Electricity, Gas & Kerosene: Which is Cheaper?

Electricity, Gas & Kerosene: Which is Cheaper?

Have you ever wondered whether to boil water using an electric kettle or to use cooking gas? Or maybe you currently use kerosene and wonder what the hype is about gas. My wife and I routinely debated our home’s energy cost with regards to different energy sources, so I decided to do an empiric comparison. Maybe someone else could use this to settle their own debates.

Let me start by addressing two common misconceptions in Nigeria. Firstly, it is untrue that electricity is cheaper than gas and kerosene. I think this misconception may be due to issues around estimated billing for many electricity consumers in Nigeria and the prevalence of energy theft, which makes consumers understate the cost of electricity. As prepaid meters gain popularity, consumers would better appreciate the cost of their electricity usage. Secondly, the fact that gas cylinders routinely need refilling (no domestic piped gas in Nigeria) does not necessarily mean that gas costs more than electricity. Here, psychology tends to act as we see that electricity “does not finish” but the gas in our cylinders may run out, sometimes while cooking something as unforgiving as beans! As the gas market expands, the number of refill stations and small-scale retailers is increasing, which should make it easier to refill gas cylinders. Households may also consider having a spare cylinder as backup for when gas runs out at inconvenient periods.

I have developed a simple Microsoft Excel Spreadsheet for comparing the cost of using electricity, gas, or kerosene to boil a given quantity of water (ignoring heat transfer efficiency). Using a formula common to secondary school physics students (q = -h = mcΔΘ), the amount of heat energy needed to take a given volume of water from a given temperature, Θ1, to a final temperature, Θ2, is calculated. If boiling water, Θ2 would be 100°C. Since electricity is purchased in “units” of kWh (kilowatts-hour), this unit has been used to compare the cost of heating water using the three energy sources. Costs are valid as at September 2020 and can be adjusted by inputting price changes into the appropriate cells. The spreadsheet can be downloaded here.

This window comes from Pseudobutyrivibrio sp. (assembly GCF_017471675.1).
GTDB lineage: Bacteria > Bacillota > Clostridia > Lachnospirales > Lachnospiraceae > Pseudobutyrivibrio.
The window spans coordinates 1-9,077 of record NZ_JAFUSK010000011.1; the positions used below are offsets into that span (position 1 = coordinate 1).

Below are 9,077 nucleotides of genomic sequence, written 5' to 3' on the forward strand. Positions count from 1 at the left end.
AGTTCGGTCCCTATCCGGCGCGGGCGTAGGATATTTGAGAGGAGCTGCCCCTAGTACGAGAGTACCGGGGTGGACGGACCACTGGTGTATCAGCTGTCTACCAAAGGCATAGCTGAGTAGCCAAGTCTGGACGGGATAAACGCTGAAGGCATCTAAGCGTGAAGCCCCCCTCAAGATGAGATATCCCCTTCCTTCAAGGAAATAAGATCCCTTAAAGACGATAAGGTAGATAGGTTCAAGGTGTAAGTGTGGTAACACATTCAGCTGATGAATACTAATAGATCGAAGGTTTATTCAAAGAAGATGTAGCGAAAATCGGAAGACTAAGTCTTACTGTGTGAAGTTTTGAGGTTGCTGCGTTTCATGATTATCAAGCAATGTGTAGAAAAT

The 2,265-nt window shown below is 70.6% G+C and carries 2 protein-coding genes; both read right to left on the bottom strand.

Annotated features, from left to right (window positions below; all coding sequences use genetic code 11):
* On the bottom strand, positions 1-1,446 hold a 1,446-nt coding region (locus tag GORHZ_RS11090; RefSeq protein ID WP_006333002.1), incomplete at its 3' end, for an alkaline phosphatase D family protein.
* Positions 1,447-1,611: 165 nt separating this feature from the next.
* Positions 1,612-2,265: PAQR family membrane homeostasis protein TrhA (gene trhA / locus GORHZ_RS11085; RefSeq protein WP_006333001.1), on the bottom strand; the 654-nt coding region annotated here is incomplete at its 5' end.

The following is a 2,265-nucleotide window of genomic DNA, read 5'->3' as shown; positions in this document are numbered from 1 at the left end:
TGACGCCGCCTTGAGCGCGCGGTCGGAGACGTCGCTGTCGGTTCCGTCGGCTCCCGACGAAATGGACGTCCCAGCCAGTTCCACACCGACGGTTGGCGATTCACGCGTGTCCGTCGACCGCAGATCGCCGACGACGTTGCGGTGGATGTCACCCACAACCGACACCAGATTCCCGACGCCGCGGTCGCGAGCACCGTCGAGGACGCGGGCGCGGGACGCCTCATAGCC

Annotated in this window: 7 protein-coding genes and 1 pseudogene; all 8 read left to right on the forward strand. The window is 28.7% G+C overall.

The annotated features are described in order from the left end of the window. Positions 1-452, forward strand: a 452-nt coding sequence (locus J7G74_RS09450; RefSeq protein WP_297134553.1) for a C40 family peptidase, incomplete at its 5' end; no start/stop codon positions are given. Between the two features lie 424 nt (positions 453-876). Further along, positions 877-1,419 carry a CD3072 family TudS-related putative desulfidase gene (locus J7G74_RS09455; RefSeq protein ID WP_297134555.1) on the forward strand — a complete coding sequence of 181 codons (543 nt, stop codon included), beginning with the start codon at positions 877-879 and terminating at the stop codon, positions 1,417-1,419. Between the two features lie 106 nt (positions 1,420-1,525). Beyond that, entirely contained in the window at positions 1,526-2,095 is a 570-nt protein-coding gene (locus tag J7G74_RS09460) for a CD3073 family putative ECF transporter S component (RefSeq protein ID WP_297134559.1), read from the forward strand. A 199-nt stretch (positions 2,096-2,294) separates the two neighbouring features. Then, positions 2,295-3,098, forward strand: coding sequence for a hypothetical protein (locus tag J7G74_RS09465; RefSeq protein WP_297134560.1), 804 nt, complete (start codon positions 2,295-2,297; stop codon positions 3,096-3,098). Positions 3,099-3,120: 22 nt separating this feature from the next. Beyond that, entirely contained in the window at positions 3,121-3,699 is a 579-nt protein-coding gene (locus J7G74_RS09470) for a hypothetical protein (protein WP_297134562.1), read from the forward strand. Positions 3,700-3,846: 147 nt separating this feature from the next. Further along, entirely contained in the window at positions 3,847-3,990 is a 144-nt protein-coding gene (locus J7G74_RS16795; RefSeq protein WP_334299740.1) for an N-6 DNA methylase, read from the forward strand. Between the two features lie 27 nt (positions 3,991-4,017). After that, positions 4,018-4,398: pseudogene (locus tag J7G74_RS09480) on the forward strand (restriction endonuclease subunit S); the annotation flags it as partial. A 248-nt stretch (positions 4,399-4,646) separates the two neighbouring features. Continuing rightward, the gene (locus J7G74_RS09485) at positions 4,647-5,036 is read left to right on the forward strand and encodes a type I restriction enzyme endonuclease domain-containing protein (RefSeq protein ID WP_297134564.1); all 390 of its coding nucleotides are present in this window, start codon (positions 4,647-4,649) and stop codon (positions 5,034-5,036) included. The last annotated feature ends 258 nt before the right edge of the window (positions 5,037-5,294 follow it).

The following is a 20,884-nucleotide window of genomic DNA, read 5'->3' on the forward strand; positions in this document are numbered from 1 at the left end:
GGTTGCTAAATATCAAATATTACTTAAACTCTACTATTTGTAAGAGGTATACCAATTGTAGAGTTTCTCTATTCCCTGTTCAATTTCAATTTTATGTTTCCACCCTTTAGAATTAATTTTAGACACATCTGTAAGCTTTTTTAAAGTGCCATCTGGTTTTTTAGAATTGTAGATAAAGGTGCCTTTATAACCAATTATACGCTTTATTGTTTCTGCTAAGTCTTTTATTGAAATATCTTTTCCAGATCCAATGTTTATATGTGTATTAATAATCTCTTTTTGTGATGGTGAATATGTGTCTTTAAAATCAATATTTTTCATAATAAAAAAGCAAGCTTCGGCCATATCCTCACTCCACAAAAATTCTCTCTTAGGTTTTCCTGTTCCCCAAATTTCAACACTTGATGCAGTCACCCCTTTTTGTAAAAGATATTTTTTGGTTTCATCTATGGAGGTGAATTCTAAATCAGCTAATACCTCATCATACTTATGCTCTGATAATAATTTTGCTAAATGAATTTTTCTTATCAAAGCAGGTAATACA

For those interested in a summary, cooking gas (liquefied petroleum gas or LPG) is the cheapest energy source per kWh (beats electricity and kerosene) even though one litre of kerosene has about 37% more energy than one litre of LPG. Should I also add that LPG is cleaner than kerosene and causes less kitchen stress as pots largely remain clear unlike kerosene soot that blackens pots and can impact your health? This is not an LPG advert, but as electricity costs go up (amidst unreliable supply), it may be smarter to swallow the higher upfront cost of gas cookers and cylinders in return for lower longer-term energy costs.

Image Credit: howstuffworks.com

PS. The National Bureau of Statistics (NBS) published ₦3,723.53 as the lowest cost (state average) of refilling a 12.5 kg LPG cylinder in Nigeria. However, for the applicable month (August 2020), a refilling station in Lagos quoted ₦3,300 for that refill size. Hence, gas (and maybe kerosene) may be cheaper in some parts of Nigeria than the average values published by NBS.

Data Analysis Summary